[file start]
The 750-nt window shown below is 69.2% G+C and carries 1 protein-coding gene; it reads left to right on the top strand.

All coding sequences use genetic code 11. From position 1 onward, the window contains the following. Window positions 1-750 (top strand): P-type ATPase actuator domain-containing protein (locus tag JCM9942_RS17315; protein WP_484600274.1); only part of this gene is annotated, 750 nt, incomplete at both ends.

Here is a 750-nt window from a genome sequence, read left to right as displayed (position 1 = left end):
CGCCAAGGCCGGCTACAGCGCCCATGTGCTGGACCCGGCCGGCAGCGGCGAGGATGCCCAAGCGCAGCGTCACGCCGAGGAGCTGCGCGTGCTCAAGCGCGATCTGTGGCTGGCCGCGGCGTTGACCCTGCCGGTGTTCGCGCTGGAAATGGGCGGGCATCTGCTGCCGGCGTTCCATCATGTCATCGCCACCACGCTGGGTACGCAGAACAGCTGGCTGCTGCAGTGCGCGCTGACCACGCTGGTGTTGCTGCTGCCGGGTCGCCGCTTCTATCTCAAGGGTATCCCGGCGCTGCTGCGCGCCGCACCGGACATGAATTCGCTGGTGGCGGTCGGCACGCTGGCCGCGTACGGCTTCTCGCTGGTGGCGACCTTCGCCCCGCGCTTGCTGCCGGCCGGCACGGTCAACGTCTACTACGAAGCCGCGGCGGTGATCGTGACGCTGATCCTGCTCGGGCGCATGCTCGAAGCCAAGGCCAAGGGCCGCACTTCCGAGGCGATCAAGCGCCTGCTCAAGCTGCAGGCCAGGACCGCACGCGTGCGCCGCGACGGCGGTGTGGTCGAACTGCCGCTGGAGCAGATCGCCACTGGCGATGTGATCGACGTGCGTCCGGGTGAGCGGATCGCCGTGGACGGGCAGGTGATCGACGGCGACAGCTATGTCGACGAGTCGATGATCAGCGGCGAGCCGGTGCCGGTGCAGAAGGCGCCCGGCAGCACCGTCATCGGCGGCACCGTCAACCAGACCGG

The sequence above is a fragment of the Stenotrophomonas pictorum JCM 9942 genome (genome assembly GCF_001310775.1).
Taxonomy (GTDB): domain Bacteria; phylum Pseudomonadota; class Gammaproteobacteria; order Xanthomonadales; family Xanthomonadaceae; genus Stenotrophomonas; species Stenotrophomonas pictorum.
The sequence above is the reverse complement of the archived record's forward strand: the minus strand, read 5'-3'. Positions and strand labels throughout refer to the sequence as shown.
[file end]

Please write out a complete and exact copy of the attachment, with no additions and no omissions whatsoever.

The 750-nt window shown below is 69.2% G+C and carries 1 protein-coding gene; it reads left to right on the top strand.

All coding sequences use genetic code 11. From position 1 onward, the window contains the following. Window positions 1-750 (top strand): P-type ATPase actuator domain-containing protein (locus tag JCM9942_RS17315; protein WP_484600274.1); only part of this gene is annotated, 750 nt, incomplete at both ends.

Here is a 750-nt window from a genome sequence, read left to right as displayed (position 1 = left end):
CGCCAAGGCCGGCTACAGCGCCCATGTGCTGGACCCGGCCGGCAGCGGCGAGGATGCCCAAGCGCAGCGTCACGCCGAGGAGCTGCGCGTGCTCAAGCGCGATCTGTGGCTGGCCGCGGCGTTGACCCTGCCGGTGTTCGCGCTGGAAATGGGCGGGCATCTGCTGCCGGCGTTCCATCATGTCATCGCCACCACGCTGGGTACGCAGAACAGCTGGCTGCTGCAGTGCGCGCTGACCACGCTGGTGTTGCTGCTGCCGGGTCGCCGCTTCTATCTCAAGGGTATCCCGGCGCTGCTGCGCGCCGCACCGGACATGAATTCGCTGGTGGCGGTCGGCACGCTGGCCGCGTACGGCTTCTCGCTGGTGGCGACCTTCGCCCCGCGCTTGCTGCCGGCCGGCACGGTCAACGTCTACTACGAAGCCGCGGCGGTGATCGTGACGCTGATCCTGCTCGGGCGCATGCTCGAAGCCAAGGCCAAGGGCCGCACTTCCGAGGCGATCAAGCGCCTGCTCAAGCTGCAGGCCAGGACCGCACGCGTGCGCCGCGACGGCGGTGTGGTCGAACTGCCGCTGGAGCAGATCGCCACTGGCGATGTGATCGACGTGCGTCCGGGTGAGCGGATCGCCGTGGACGGGCAGGTGATCGACGGCGACAGCTATGTCGACGAGTCGATGATCAGCGGCGAGCCGGTGCCGGTGCAGAAGGCGCCCGGCAGCACCGTCATCGGCGGCACCGTCAACCAGACCGG

The sequence above is a fragment of the Stenotrophomonas pictorum JCM 9942 genome (genome assembly GCF_001310775.1).
Taxonomy (GTDB): domain Bacteria; phylum Pseudomonadota; class Gammaproteobacteria; order Xanthomonadales; family Xanthomonadaceae; genus Stenotrophomonas; species Stenotrophomonas pictorum.
The sequence above is the reverse complement of the archived record's forward strand: the minus strand, read 5'-3'. Positions and strand labels throughout refer to the sequence as shown.